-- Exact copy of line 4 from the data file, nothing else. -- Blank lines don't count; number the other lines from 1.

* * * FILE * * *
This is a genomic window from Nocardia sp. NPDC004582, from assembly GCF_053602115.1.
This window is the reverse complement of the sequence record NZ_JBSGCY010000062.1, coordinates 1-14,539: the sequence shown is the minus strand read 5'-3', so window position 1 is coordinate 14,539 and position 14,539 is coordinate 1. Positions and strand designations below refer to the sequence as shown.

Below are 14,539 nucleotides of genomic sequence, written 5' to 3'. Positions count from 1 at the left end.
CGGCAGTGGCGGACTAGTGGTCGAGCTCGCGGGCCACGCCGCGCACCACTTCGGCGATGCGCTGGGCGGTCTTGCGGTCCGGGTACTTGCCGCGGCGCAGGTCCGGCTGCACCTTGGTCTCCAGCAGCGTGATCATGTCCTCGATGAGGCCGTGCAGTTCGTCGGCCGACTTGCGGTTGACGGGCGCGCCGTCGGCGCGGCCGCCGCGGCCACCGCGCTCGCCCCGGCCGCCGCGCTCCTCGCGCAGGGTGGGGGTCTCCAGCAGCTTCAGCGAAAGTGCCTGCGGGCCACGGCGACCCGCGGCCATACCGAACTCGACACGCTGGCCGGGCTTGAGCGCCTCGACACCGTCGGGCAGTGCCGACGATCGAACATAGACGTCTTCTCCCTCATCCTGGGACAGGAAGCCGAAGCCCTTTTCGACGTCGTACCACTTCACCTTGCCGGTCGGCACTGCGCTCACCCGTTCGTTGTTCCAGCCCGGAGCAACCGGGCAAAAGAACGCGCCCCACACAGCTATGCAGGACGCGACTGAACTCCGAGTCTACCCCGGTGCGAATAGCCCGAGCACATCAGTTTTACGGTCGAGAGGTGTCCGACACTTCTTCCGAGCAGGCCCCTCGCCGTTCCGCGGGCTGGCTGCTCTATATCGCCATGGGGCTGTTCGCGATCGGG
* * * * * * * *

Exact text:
CGGCAGTGGCGGACTAGTGGTCGAGCTCGCGGGCCACGCCGCGCACCACTTCGGCGATGCGCTGGGCGGTCTTGCGGTCCGGGTACTTGCCGCGGCGCAGGTCCGGCTGCACCTTGGTCTCCAGCAGCGTGATCATGTCCTCGATGAGGCCGTGCAGTTCGTCGGCCGACTTGCGGTTGACGGGCGCGCCGTCGGCGCGGCCGCCGCGGCCACCGCGCTCGCCCCGGCCGCCGCGCTCCTCGCGCAGGGTGGGGGTCTCCAGCAGCTTCAGCGAAAGTGCCTGCGGGCCACGGCGACCCGCGGCCATACCGAACTCGACACGCTGGCCGGGCTTGAGCGCCTCGACACCGTCGGGCAGTGCCGACGATCGAACATAGACGTCTTCTCCCTCATCCTGGGACAGGAAGCCGAAGCCCTTTTCGACGTCGTACCACTTCACCTTGCCGGTCGGCACTGCGCTCACCCGTTCGTTGTTCCAGCCCGGAGCAACCGGGCAAAAGAACGCGCCCCACACAGCTATGCAGGACGCGACTGAACTCCGAGTCTACCCCGGTGCGAATAGCCCGAGCACATCAGTTTTACGGTCGAGAGGTGTCCGACACTTCTTCCGAGCAGGCCCCTCGCCGTTCCGCGGGCTGGCTGCTCTATATCGCCATGGGGCTGTTCGCGATCGGG